When employees begin to spend a significant portion of their lives in their work, the environment and overall work culture begins to play an important role in their job satisfaction and productivity. If the increased globalization has taught corporations anything of value, it’s that work culture is now as important as the employees working at the company.

It has become increasingly important for employers to focus more time on their company culture in order to attack more employees. This will become a vital part of attracting and retaining employees. But this can only be possible if employers dig underneath the rudimentary definition of what they perceive as ‘work culture’.

Work culture, as it turns out, isn’t as simple as taking your employees out to dinner on a Sunday or giving out expensive gifts. It is a lot deeper than that, as complex as human psychology itself. Company culture is about how you handle human interactions on a personal level, the overall goal of which is to drive improved employee satisfaction.

The Higher Ups Set the Tone for Work Culture

From the CEOs, to the management to HR personnel – all the individuals involved in setting forth crucial directives in the company play an important part in designing the company culture. It doesn’t matter if the higher ups do this directly or indirectly.

The way CEOs and managers conduct themselves throughout the entire corporate structure of the company is of crucial importance to the overall culture. For instance, if they are aggressive in their tone and are driven exclusively to meet organizational objectives, then the results will foster an increasingly toxic work culture. It will become more difficult for HR personnel to instill company goals and rally their employees around them. What’s important is to make employees recognize that they are a part of something bigger than their job assignment.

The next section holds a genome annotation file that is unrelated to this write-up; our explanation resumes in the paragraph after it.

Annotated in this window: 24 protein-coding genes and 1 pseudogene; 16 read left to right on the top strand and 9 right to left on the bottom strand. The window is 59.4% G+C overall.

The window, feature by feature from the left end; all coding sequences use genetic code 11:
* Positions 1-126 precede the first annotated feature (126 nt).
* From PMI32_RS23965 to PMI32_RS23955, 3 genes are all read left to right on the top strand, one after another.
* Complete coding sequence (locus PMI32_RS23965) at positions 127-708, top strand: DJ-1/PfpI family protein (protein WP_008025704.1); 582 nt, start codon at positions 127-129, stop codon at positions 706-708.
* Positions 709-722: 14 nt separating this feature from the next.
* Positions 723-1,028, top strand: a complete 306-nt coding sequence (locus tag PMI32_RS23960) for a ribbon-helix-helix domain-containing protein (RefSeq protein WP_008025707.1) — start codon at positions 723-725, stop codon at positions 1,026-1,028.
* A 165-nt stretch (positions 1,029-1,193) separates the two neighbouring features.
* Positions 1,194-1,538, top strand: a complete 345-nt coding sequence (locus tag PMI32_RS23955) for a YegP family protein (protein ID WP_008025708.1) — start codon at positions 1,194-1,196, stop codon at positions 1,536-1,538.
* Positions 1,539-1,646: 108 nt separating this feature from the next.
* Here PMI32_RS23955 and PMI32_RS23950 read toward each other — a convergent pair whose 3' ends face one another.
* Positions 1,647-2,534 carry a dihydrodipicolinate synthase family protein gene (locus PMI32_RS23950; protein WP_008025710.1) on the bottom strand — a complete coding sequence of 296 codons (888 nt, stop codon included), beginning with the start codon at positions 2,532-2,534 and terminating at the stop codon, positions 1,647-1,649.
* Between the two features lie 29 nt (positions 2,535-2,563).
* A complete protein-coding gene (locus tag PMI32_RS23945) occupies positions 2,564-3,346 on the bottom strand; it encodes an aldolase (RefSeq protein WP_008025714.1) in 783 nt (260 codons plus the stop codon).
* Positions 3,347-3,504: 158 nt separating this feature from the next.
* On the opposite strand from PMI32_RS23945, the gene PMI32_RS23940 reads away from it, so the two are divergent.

That is after all, the biggest secret ingredient used to create cults.

Making members of an organization feel that they are a part of something big in the grand scheme of things. This of course, entirely depends on how leaders behave and conduct themselves with employees.

If employees believe they are merely part of a corporate oligarchy that only gives out a set of commandments with absolute obedience, it doesn’t help in creating a strong work culture. This will send the message that HR personnel should try their hardest not to send: that their employees are forced to do their work simply because boss asks so.

When employees are kept hostage by company objectives, it doesn’t give them much incentive to report in to work for reasons other than to collect their monthly paycheck. And if low retention rates have taught us anything, it is that such strategies don’t work. It is common for employees to jump ship to another company for lower salaries simply because they apprehend the feelings of revulsion that come when you feel like a worker bee.

Changing company culture is not an overnight task, no matter how effective you are at changing it. But this change is best spearheaded by leaders who have useful HR professionals that know the ins and outs of what their employees are currently going through.

Does your company work culture need a better designed policy to increase employee job satisfaction and increase productivity? Perhaps a brief consultation with experts at JS Benefits Group is just the thing you need to make things better. Click here to learn more.